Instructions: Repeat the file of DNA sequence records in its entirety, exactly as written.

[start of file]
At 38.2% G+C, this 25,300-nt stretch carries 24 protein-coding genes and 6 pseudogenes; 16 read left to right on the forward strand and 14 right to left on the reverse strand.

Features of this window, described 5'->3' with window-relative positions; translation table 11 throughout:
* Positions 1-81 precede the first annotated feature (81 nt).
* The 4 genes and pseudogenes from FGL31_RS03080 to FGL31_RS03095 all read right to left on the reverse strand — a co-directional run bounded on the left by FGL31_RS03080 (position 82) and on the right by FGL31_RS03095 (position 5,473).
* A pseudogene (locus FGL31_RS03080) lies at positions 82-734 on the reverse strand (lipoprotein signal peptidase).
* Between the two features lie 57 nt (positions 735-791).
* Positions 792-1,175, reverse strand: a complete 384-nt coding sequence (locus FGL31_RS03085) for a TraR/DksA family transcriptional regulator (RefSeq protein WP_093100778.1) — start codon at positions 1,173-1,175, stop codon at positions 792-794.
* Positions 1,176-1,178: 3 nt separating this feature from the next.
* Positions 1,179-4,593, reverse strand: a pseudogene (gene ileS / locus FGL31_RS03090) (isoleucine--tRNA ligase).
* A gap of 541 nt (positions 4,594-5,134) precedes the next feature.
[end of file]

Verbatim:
At 38.2% G+C, this 25,300-nt stretch carries 24 protein-coding genes and 6 pseudogenes; 16 read left to right on the forward strand and 14 right to left on the reverse strand.

Features of this window, described 5'->3' with window-relative positions; translation table 11 throughout:
* Positions 1-81 precede the first annotated feature (81 nt).
* The 4 genes and pseudogenes from FGL31_RS03080 to FGL31_RS03095 all read right to left on the reverse strand — a co-directional run bounded on the left by FGL31_RS03080 (position 82) and on the right by FGL31_RS03095 (position 5,473).
* A pseudogene (locus FGL31_RS03080) lies at positions 82-734 on the reverse strand (lipoprotein signal peptidase).
* Between the two features lie 57 nt (positions 735-791).
* Positions 792-1,175, reverse strand: a complete 384-nt coding sequence (locus FGL31_RS03085) for a TraR/DksA family transcriptional regulator (RefSeq protein WP_093100778.1) — start codon at positions 1,173-1,175, stop codon at positions 792-794.
* Positions 1,176-1,178: 3 nt separating this feature from the next.
* Positions 1,179-4,593, reverse strand: a pseudogene (gene ileS / locus FGL31_RS03090) (isoleucine--tRNA ligase).
* A gap of 541 nt (positions 4,594-5,134) precedes the next feature.